September 7, 2020

POSTED BY

Sirui Liao

CATEGORY

Image of Public Restroom: Project Tokyo Toilet

Tokyo Toilet Tokyo Toilet What do you think of public restrooms? I believe that most people wouldn’t go with public restrooms unless they have no choice. To break people’s stereotype towards public restrooms, the Japanese non-profit group The Nippon Foundation invited over 16 famous designers to create inviting public restrooms, …

Tokyo Toilet
Tokyo Toilet

What do you think of public restrooms? I believe that most people wouldn’t go with public restrooms unless they have no choice. To break people’s stereotype towards public restrooms, the Japanese non-profit group The Nippon Foundation invited over 16 famous designers to create inviting public restrooms, and they name it Tokyo Toilet.

Shigeru Ban
Shigeru Ban
Shigeru Ban
Shigeru Ban
Shigeru Ban

Architect Shigeru Ban designed two transparent public restrooms in the Yoyogi Fukamachi Mini Park and Haru-no-Ogawa Community Park. These two public restrooms directly communicate their sanitary condition and occupation with visitors by transparent walls. Once the door is locked, the glass wall would automatically turn non-transparent. And after 30 minutes, the door would automatically unlock the door. The colorful light of these two public restrooms added more liveness to the park at night and made people feel more secure to use.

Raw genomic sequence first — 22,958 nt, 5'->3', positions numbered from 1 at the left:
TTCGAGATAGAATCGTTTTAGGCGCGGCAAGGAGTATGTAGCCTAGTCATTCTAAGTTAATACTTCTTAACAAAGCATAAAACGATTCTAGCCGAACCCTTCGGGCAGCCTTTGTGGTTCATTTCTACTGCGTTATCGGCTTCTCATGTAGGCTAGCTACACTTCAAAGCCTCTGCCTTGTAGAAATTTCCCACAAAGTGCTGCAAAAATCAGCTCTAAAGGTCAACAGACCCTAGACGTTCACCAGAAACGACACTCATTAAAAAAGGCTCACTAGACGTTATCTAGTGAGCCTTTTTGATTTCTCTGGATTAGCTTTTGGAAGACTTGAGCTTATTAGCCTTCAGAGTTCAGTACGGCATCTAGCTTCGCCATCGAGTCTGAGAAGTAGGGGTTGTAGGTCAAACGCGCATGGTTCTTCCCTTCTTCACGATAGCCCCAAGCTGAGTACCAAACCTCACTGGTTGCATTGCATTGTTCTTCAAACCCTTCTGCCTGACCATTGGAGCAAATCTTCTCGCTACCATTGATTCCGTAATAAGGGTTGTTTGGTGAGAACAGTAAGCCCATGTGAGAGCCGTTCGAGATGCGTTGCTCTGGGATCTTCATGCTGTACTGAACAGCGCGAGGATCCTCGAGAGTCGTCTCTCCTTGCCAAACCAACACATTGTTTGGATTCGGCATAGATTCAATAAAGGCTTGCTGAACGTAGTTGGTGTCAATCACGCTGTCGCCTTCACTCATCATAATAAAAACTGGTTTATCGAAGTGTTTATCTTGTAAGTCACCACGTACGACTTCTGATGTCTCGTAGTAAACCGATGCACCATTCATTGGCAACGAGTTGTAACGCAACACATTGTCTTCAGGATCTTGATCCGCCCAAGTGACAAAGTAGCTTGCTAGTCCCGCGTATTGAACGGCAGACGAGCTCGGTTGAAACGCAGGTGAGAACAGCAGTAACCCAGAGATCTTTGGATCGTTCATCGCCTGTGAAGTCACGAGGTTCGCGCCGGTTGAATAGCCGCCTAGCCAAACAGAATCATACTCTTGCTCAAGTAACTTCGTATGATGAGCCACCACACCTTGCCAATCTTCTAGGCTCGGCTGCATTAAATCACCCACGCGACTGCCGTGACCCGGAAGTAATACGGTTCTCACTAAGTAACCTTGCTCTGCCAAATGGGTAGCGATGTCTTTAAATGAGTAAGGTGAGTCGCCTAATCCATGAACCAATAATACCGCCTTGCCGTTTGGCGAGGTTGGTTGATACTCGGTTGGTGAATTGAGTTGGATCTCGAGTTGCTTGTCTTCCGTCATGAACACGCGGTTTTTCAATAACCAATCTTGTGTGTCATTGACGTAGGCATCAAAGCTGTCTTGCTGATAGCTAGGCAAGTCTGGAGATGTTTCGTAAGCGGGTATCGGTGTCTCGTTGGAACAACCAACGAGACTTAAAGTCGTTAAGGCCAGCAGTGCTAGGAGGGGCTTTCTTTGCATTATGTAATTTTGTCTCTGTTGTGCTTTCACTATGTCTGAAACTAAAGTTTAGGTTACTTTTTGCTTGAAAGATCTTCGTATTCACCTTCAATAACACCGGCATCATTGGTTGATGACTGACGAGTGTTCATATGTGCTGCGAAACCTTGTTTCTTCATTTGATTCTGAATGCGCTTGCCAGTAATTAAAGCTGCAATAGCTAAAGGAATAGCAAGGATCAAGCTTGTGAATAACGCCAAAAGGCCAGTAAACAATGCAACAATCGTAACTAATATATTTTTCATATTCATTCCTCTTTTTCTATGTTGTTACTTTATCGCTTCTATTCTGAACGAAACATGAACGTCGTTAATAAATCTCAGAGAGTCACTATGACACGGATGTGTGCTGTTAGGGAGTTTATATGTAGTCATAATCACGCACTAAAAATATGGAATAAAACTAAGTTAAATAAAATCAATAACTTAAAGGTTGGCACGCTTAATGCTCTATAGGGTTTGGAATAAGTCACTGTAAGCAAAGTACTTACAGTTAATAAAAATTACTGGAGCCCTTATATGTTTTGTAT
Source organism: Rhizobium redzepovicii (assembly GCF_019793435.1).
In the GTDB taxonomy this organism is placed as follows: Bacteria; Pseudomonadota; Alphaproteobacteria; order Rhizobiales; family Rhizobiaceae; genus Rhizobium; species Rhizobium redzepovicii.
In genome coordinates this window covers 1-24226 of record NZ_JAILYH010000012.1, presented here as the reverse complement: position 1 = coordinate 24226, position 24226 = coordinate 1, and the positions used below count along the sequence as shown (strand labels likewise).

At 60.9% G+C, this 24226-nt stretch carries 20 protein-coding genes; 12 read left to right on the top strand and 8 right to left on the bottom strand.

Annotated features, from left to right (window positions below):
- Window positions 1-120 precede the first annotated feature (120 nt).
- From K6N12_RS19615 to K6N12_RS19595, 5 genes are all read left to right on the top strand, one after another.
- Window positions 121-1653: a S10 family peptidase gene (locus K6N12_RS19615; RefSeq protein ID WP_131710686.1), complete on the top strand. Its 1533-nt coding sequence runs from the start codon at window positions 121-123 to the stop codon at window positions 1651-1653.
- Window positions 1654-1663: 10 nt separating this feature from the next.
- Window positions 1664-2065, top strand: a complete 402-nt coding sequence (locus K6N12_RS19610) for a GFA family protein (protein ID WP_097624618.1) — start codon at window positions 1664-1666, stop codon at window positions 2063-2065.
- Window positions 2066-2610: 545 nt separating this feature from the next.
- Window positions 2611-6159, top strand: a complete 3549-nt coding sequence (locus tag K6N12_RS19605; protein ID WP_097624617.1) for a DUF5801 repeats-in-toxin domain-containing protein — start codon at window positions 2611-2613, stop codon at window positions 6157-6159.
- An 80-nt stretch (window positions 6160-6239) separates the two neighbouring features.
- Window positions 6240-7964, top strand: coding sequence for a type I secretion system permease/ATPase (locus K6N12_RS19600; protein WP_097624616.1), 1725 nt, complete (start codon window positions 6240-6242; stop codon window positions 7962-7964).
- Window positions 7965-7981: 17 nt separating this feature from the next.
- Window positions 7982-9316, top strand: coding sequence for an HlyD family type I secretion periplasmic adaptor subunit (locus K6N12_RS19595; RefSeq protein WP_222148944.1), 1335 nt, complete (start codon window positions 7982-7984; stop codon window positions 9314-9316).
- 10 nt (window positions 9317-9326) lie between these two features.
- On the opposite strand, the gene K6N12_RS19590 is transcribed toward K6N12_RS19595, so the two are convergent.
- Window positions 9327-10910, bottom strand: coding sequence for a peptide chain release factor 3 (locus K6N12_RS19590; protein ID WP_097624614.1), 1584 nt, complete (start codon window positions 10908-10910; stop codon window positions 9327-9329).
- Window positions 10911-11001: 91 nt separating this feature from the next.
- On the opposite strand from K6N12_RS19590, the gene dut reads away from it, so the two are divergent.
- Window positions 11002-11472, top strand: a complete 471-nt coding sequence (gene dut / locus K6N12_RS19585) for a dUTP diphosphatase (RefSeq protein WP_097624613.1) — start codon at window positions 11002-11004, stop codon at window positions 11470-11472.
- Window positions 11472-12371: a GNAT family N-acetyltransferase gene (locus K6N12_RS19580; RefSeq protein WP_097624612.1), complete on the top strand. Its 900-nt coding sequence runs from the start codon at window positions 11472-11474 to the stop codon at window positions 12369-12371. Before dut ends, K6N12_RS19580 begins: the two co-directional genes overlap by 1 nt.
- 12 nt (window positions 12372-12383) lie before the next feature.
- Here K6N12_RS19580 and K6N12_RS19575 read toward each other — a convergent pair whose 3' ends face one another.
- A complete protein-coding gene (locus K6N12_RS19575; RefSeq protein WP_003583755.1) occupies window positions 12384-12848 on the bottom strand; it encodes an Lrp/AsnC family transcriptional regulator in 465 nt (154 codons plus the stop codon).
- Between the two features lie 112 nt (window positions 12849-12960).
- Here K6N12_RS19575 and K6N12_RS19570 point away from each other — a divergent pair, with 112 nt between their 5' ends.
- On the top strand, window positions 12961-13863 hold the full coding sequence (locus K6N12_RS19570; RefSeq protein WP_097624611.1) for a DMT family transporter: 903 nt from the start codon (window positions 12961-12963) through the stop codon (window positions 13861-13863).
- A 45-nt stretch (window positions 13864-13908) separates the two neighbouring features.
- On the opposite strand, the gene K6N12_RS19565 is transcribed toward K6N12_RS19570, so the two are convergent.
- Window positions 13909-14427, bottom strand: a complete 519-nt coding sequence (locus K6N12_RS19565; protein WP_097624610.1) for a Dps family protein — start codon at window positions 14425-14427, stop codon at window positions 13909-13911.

Nao Tamura
Nao Tamura
Nao Tamura

Designer Nao Tamura created a bright red public restroom near a bus station at Higashi Sanchome. She was inspired by the Origata, a Japanese traditional gift-wrapping method, and created three private and individual spaces.

 

 

Masamichi Katayama
Masamichi Katayama
Masamichi Katayama

Designer Masamichi Katayama and his design company Wonderwall created Modern Kawaya inside the Ebisu park. Kawaya is a toilet form in the Neolithic period of Japan. The designer connects 15 concrete walls in different directions, therefore created a playful, mazelike, yet modern retro public restroom.

 

 

Fumihiko Maki
Fumihiko Maki
Fumihiko Maki

Architect Fumihiko Maki’s design is located at the Ebisu East Park. This public restroom gives out greenie forest feeling. The red octopus installation is very popular among the kids, so people also call it the octopus park.
When designing the restroom, Fumihiko wants it to be more than just a restroom, but a place for kids and workers to rest a little. The wavey roof of this public restroom also made it feel like a light summer breeze.